The Bridgestone Electric Picnic forums were fun, lively, amusing and, most importantly, they showed a curious disconnect between how food appears in the media in which many of the participants work, and how food gets discussed when these people sit down together.
Why does Electric Picnic work? What persuades 30,000 sensible people to trek down to Stradbally to mingle and muck-in with their contemporaries of all ages?
The music at Electric Picnic is both memory lane – I saw Roxy Music the first time they ever appeared on The Old Grey Whistle Test! – and the avant garde – Robyn is currently the best and smartest pop star on the planet and if you don't swoon to “Dancing On My Own” then you don't have a soul, or at least a pair of dancing shoes.
It all seems a bit too good to be true. Arrayed on my desk are a number of magic potions, potions which portend good things for our health.
When the study from Ulm University first hit the media, the headlines were stark: “Burgers linked to childhood asthma”, roared The Irish Times online. Even when the headline in the printed newspaper had tenderised somewhat by the next morning – “Fruit and fish cut asthma risk - study” – the story still asserted that “Children who eat three or more burgers a week may be at a higher risk of asthma and wheezing”.
Harry's Restaurant, Bridgend, Inisowen, Co Donegal
With a slake of new openings in the recent past, the Dubs are going Tex-Mex mad for filling cheap eats of all shapes, sizes and strength of chilli pepper hotness. Burritos are the new panini, it would seem, and with this taste-value ratio we can see why. From new takeaway bars such as Burritos & Blues and Pablo Picante to old stalwarts like Café Azteca and Taco Taco that are still doing their good hot stuff for now even keener prices, we’re loving the Dublin Mexican wave.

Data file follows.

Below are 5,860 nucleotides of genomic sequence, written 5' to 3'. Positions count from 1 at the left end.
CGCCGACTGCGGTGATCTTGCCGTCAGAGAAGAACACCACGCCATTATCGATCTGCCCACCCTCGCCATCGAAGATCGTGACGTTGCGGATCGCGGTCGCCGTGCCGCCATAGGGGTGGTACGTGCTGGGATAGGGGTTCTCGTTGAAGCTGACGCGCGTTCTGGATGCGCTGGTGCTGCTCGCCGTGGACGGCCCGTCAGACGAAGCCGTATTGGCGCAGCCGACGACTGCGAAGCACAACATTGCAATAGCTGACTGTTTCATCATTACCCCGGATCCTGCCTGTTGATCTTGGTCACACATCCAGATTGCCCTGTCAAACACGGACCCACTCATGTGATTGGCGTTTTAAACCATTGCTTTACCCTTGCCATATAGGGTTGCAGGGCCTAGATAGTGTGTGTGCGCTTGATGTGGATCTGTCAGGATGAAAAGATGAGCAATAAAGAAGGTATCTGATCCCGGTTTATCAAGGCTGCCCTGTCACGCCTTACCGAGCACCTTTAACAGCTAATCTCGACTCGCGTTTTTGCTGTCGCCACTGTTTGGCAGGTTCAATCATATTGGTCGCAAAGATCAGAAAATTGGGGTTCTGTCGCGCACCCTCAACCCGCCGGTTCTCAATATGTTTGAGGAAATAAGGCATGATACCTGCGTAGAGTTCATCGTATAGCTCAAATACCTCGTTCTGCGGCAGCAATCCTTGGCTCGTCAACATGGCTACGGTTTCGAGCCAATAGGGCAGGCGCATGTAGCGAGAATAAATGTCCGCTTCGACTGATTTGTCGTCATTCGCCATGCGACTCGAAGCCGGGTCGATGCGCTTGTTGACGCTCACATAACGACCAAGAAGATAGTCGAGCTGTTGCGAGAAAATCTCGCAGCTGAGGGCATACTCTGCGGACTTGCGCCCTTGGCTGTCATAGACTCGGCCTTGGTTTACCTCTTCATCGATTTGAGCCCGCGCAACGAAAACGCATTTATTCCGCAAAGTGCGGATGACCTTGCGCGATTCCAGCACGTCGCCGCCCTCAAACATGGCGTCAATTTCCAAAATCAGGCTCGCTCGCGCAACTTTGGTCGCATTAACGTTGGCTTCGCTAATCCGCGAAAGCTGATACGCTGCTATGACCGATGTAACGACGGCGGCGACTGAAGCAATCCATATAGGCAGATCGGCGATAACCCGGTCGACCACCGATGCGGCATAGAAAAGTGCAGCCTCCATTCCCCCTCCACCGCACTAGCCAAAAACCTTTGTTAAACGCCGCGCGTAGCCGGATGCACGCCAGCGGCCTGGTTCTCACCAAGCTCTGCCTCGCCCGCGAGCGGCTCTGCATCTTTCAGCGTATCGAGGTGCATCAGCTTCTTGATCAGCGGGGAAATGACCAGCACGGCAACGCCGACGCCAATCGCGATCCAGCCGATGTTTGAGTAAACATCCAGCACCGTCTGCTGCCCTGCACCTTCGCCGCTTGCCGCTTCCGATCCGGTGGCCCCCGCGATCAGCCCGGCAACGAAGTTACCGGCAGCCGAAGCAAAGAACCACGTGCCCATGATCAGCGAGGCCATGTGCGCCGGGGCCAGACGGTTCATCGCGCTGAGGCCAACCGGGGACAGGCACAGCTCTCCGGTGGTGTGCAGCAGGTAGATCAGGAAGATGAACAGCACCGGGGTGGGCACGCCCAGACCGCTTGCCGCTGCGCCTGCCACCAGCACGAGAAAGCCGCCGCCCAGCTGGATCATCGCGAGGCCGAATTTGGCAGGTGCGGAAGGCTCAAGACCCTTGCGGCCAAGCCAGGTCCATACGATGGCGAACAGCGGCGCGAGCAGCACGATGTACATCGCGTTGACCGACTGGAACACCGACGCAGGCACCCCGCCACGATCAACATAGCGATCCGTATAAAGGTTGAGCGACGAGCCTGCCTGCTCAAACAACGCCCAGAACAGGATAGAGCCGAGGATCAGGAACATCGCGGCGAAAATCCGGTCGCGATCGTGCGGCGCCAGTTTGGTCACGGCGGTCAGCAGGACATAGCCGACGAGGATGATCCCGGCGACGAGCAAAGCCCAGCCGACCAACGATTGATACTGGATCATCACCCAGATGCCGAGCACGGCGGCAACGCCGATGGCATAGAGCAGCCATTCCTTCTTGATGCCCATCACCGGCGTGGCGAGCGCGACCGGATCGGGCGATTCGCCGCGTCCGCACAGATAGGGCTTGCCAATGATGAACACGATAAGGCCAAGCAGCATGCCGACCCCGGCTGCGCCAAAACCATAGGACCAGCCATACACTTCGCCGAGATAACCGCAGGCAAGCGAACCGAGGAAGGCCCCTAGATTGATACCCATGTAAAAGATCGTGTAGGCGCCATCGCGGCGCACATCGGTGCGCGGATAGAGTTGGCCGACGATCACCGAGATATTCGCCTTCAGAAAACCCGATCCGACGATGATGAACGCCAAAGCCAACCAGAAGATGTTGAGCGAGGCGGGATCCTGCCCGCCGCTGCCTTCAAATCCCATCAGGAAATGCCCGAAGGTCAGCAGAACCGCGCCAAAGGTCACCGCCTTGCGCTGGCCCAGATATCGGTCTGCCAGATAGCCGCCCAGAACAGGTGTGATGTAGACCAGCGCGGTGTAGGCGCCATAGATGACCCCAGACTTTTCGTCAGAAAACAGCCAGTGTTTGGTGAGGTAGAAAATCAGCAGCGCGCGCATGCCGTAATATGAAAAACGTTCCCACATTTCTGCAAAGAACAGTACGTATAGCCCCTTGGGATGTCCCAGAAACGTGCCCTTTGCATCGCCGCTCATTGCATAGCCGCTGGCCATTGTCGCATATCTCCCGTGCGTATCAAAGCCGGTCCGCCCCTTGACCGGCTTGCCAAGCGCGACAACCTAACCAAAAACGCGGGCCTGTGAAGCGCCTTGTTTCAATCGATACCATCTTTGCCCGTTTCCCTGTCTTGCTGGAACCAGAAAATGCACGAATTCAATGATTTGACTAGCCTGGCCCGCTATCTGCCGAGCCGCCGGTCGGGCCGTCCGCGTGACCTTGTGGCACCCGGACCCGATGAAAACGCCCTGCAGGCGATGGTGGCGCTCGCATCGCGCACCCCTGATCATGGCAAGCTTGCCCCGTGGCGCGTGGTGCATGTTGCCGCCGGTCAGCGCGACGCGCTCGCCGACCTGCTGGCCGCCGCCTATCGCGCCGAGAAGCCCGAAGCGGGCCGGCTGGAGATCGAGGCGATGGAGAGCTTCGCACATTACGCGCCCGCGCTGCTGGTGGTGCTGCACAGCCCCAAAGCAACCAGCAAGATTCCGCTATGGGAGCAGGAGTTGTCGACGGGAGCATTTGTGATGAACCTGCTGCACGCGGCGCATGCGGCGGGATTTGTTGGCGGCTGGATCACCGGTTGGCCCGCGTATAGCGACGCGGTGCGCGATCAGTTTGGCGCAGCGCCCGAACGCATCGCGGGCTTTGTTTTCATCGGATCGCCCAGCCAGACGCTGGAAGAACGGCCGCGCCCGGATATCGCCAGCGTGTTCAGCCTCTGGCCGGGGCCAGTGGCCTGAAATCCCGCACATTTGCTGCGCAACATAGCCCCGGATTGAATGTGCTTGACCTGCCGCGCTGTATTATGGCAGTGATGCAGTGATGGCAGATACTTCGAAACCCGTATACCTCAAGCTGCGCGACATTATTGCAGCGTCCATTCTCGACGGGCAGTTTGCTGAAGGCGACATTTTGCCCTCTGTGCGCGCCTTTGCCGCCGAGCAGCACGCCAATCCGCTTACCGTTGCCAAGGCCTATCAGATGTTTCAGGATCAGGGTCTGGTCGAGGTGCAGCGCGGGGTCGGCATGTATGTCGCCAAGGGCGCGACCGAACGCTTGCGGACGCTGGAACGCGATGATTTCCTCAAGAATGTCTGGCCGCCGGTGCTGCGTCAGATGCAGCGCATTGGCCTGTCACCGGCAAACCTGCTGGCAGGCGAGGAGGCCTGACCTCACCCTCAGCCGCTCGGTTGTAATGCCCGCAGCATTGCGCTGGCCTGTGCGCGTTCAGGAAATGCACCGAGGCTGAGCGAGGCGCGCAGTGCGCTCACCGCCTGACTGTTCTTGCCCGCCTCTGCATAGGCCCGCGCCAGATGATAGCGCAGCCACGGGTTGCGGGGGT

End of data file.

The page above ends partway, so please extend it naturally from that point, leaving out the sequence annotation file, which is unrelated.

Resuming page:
A trip to Ballymaloe Cookery School any old day is an exhilarating experience; an exhibition of unique culinary tradition based around a passion for real, good food and a zeal for life. But to see the venerable institution play host to the kind of talent and innovation that is the Ottolenghi duo – Yotam Ottolenghi and Sami Tamini – is to see something very special indeed.
14,000 people passed through the doors of the Limerick Milk Market last Saturday. Yes, you read that right: 14,000. It's an astounding figure, but then look at what they were turning up to get: Mari's cheeses; Country Choice terrines and burgers; Paul Cusack's fish; Ponaire coffees, and a host of terrific local specialities and market fixtures, led by the brilliant Theresa Storey with her Green Apron foods. Limerick was always one of the best markets – atmospheric, diverse, with old and new rubbing shoulders together. With the new roof and new arrivals, it's just gone stratospheric.
There is nothing – nothing! – nicer in this world than a glass of Galway Hooker ale in a nice bar like Carrick-on-Shannon's The Oarsman, late on a warm summer afternoon. You've driven to the busy town, rambled around, and then that nice, talkative barman places the glass of Hooker in front of you. You take a sip, and time stops: aaah! And then the barman brings the best bowl of chowder you have had in yonks, along with the best prawn sandwich, the best chicken strips with fries, and the best chicken salad with ginger and soy, and everyone is placated into delighted silence.
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